Most Americans Recognize Familiar Songs in Ads

August 2, 2022

About 1 in 7 (14% of) US adults often hear familiar songs used in commercials featuring products/brands that they use, while 1 in 5 (20%) often hear familiar songs used in commercials in general, according to an Ipsos report [pdf]. All told, 62% of respondents at least sometimes hear familiar songs in ads featuring products/brands they use, and 7 in 10 in ads in general.

As Ipsos puts it, “Americans have high recall of familiar songs in ads.” Previous research has found Black Americans saying that including music that relates to their ethnic/racial group would help capture their attention when it comes to advertising.

The Ipsos study indicates that Americans feel a strong connection to music and bands. In fact, virtually all (94% of) respondents report spending at least some time listening to music each week, and a slight majority (54%) attend at least one concert each year. Moreover, roughly 7 in 10 (69%) say music is important to their identity, and 61% say it’s important to their culture.

Youth in particular are quite invested in music: almost 1 in 4 (23% of) Millennials say they spend more than 20 hours a week listening to music, as do almost 1 in 5 (19% of) Gen Z adults. Moreover, an above-average share of Millennials (69%) say they attend at least one concert a year, while 7 in 10 Gen Z and Millennial adults value feeling connected to bands and artists they love, compared to 55% of adults overall.

More than half (53%) of the adults surveyed also say they value discovering new bands and artists. How they go about this varies by age: while radio is the top way that Baby Boomers and Senior discover new or different music, Gen Zers and Millennials rely most on social media and their friends. This divergence has been found in other research, which has also revealed the importance of music apps in youths’ music discovery.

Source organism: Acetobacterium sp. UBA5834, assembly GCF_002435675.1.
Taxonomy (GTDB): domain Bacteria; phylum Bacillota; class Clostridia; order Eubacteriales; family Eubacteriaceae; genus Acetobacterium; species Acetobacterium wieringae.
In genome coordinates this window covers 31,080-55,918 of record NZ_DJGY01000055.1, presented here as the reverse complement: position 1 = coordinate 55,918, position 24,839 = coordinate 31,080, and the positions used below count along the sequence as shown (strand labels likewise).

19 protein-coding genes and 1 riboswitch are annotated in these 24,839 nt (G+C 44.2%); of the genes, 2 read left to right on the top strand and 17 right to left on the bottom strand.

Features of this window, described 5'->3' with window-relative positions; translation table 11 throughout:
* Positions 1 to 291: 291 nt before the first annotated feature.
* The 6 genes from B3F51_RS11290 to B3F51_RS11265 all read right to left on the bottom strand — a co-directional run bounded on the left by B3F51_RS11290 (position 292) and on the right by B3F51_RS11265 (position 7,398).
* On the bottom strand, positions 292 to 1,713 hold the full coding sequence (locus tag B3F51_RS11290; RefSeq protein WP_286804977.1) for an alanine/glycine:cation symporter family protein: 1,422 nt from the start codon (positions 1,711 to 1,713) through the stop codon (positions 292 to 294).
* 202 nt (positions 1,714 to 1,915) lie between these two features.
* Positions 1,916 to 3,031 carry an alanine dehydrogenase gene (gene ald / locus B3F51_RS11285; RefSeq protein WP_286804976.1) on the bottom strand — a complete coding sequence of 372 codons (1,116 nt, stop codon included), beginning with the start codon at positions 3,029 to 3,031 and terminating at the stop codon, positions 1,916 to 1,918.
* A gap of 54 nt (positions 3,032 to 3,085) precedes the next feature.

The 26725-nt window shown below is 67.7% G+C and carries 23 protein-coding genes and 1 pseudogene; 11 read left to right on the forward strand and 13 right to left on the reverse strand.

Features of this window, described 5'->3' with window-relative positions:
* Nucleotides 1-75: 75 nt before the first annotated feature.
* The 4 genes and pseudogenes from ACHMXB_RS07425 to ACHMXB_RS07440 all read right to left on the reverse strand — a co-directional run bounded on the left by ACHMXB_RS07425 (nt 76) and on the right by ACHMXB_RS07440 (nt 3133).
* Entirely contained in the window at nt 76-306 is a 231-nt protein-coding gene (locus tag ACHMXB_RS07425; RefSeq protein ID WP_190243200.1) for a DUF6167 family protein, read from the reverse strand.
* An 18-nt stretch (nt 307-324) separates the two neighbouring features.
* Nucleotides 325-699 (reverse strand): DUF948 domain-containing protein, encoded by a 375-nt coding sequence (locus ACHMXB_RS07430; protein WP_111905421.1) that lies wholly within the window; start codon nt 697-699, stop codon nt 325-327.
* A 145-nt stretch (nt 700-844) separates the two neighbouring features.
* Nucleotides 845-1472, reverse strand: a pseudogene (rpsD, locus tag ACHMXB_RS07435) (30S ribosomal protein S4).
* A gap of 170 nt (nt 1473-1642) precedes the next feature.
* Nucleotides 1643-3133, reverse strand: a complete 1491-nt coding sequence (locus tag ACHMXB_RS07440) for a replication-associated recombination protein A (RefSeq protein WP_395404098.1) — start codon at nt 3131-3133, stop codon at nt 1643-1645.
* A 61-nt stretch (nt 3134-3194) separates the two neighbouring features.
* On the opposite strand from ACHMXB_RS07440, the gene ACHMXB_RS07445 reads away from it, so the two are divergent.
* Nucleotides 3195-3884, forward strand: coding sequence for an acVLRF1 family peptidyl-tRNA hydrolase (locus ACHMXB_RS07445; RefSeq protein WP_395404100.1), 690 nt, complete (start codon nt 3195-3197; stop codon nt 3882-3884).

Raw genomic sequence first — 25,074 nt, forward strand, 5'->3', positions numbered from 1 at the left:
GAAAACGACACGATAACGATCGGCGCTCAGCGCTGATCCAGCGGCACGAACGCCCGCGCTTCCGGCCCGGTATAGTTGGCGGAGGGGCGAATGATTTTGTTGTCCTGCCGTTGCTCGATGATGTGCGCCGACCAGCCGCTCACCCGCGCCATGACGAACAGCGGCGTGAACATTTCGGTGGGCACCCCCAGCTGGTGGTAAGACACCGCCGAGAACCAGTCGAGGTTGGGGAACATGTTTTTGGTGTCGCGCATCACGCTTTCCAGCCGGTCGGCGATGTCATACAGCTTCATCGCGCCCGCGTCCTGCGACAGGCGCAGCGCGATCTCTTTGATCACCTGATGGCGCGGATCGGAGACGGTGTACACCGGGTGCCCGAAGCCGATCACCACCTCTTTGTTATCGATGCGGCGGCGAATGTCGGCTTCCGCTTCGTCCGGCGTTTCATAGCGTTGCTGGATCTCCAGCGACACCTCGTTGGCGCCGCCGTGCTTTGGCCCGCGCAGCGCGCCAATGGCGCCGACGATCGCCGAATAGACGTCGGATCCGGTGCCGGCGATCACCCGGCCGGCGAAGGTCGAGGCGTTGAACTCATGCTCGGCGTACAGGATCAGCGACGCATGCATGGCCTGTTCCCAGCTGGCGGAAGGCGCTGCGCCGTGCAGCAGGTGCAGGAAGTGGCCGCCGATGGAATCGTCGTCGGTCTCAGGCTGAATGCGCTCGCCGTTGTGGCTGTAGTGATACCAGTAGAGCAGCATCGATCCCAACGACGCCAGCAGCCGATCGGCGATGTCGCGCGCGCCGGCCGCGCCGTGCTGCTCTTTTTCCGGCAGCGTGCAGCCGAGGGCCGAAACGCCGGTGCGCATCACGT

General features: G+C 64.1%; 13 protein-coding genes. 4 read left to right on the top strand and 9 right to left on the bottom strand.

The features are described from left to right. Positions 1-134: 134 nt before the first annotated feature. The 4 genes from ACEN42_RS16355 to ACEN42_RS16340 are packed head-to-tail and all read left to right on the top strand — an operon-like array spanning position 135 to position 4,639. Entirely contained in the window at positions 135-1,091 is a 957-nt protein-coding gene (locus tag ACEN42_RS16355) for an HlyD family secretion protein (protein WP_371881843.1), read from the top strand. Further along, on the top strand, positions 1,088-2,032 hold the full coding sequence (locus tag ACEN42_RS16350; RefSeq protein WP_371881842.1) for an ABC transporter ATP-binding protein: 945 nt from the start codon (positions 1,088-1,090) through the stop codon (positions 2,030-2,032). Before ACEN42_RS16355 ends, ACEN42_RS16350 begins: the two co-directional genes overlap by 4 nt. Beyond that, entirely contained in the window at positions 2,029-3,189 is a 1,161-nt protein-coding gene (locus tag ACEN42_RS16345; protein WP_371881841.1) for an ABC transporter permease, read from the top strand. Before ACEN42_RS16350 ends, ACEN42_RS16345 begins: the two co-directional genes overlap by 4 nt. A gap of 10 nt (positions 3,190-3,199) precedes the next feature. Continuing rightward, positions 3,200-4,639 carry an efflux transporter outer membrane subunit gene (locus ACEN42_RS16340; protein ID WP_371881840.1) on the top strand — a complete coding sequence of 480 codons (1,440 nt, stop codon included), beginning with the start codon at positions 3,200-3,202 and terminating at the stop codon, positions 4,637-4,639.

In other highlights from the Ipsos report:

  • Almost half (47%) of American adults say that music is very important for their mental health, topping the 43% who say it’s very important for their entertainment.
  • Respondents across all age groups would expect to pay less to attend a concert in virtual reality or the metaverse as they would for an in-person concert.
  • Three-quarters feel that virtual concerts will never be worth the price of live concerts, as opposed to 25% who feel they will.
  • Almost 3 in 4 (73% share) believe that virtual concerts will never be as entertaining as live concerts, versus 27% who believe they can provide just as much entertainment.
  • 6 in 10 prefer to listen to the music they already know and love, versus 4 in 10 who more value discovering new music, bands, and artists.
  • Some 65% say that appreciating music does not require a connection to the artist/band, while 35% feel that it’s important to feel connected to the artists and bands they love.

For more, check out the report here [pdf].

About the Data: The results are based on a May survey of 2,046 US adults (18+).

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